I love it when our readers take the time to drop us a note. It's tells me they're not only reading but actually care enough to be engaged.
A Money Morning subscriber named Peter M. is one of those folks.
Peter was so struck by what I had to say about the escalating controversy in the South China Sea he decided to leave the following comment:
"Seems like Money Morning is saber rattling. Not a word about the heat & drought in the Midwest and Great Plains? Seems some discussion about our rapidly changing climate might be a better discussion."
First, let me say that Peter's note was well received. But I'd be remiss if I didn't take the time to delve into what Peter viewed as "saber rattling" because I just don't see it that way. As always, my goal is to simply connect the dots.
The thing is, the South China Sea is just one of them.
Here's my response…
Thanks for the taking the time to comment. We've found that folks like you who take the time to post a comment — and who actually contribute some thoughts of their own to the posting – tend to be very well informed folks.
And believe me when I tell you that we like and respect that a lot.
I zeroed in on your comment in particular because I agree with part of it – the part about the importance of the drought. I've written a number of columns about that issue in Private Briefing over the last month or so, including one in back in June that that warned readers that the crop numbers were going to be a lot worse than the government was saying.
In recent weeks, that's just what's happened. (Fortunately, we also showed readers how to protect themselves).
So, again, you and I are on the same page when it comes to the drought.
Now, as far as this business about our South China Sea coverage being "saber rattling," I have to say that I very much disagree.
Part of the problem is that this escalating disagreement isn't getting much coverage in the mainstream U.S. media (and I spent more than 20 years as a mainstream media journalist, and spent time abroad, so I understand this very well).
What's happening in the South China Sea is a tinderbox just waiting for the right spark. And believe me when I tell you that this scares the hell out of our government. We could very well end up being caught in the middle.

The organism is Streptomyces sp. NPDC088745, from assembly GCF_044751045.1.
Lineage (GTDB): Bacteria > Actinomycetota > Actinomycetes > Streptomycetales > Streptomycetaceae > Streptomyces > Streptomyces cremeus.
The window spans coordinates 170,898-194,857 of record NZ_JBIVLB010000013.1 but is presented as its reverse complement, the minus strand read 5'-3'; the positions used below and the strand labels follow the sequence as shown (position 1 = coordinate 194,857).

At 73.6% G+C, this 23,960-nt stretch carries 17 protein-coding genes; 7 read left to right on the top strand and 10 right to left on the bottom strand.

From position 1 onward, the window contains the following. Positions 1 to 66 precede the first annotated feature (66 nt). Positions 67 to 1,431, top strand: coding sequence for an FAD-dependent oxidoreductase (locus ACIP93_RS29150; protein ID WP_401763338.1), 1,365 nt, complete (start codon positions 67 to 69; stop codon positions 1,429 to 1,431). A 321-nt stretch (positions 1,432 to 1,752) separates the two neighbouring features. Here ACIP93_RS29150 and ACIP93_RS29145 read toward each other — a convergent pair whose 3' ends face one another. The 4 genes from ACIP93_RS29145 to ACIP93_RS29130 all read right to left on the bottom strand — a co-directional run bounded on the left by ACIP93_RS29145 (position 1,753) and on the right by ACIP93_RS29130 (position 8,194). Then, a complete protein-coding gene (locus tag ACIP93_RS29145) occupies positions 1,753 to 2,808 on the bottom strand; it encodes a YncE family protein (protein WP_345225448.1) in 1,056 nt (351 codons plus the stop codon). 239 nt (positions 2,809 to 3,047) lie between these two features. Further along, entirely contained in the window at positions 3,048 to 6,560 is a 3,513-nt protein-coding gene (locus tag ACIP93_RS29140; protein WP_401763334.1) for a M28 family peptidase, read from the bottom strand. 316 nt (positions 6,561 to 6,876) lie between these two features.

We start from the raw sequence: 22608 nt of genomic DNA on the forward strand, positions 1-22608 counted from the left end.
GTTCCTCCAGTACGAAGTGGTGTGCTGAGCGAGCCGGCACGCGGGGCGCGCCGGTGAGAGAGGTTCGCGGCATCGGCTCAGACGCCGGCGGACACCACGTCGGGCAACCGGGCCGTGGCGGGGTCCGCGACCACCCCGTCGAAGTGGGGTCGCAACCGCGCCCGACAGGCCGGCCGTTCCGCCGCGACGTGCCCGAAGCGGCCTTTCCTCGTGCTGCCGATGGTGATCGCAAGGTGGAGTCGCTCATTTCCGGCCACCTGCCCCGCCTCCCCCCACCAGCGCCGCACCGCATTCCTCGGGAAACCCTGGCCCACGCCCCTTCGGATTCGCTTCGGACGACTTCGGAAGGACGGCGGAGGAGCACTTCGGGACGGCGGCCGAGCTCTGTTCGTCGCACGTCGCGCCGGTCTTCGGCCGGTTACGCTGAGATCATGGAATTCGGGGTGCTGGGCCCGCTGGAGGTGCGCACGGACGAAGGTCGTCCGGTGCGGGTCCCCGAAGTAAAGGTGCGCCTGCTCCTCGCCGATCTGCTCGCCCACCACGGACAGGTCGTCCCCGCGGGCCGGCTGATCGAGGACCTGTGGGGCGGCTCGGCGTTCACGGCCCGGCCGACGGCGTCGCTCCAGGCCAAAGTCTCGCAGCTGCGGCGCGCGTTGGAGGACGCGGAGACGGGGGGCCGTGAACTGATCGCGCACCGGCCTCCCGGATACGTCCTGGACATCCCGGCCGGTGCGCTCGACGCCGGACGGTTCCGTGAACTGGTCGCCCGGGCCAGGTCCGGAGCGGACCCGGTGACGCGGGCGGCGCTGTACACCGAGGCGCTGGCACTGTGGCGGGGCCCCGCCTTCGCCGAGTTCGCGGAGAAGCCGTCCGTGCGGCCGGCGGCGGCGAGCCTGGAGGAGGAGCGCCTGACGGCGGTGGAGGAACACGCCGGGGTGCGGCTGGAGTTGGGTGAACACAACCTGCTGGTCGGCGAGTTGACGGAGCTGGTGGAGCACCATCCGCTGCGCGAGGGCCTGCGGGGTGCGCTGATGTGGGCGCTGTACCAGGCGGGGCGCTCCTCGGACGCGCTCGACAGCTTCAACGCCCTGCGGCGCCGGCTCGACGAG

On one hand, we want to maintain our allegiances with Taiwan and the Philippines, and build an economic bridge to Vietnam (our leaders in Washington realize that a bigger economic presence in Asia is one of the only things we can do to jump-start the U.S. economy in the long run). At the same time, we don't want to square off against China, and lose out on that trade potential and create another military headache.
This is a huge issue in Asia, where it's causing considerable angst.
A hefty portion of a recent Radio Voice of Vietnam broadcast to North America that I monitored was devoted to the South China Sea standoff. And that's telling.
As you and I both know, those broadcasts are, in part, carefully crafted propaganda. So Vietnam wants us to know how upset it is over China's alleged incursion into its territorial waters.
And the fact that an Asian country would admit, well, weakness in such a public forum tells us that it is much more interested in having us understand how problematic this is than they are in projecting the image of a strong, in-control emerging economic power.
Two final points – one dealing with the U.S. economy, and the second dealing with a future filled with natural-resource shortages.
Regarding that first point, understand (as I mentioned earlier) that Washington sees this South China Sea mess as a major potential problem — at a time when we can't afford additional major potential problems.
U.S. Sec. of State Hillary Clinton has been working on this issue for two years. Beijing wasn't happy when we first got involved via Sec. Clinton two years ago. And it was a major focal point of her recent visit to Southeast Asia.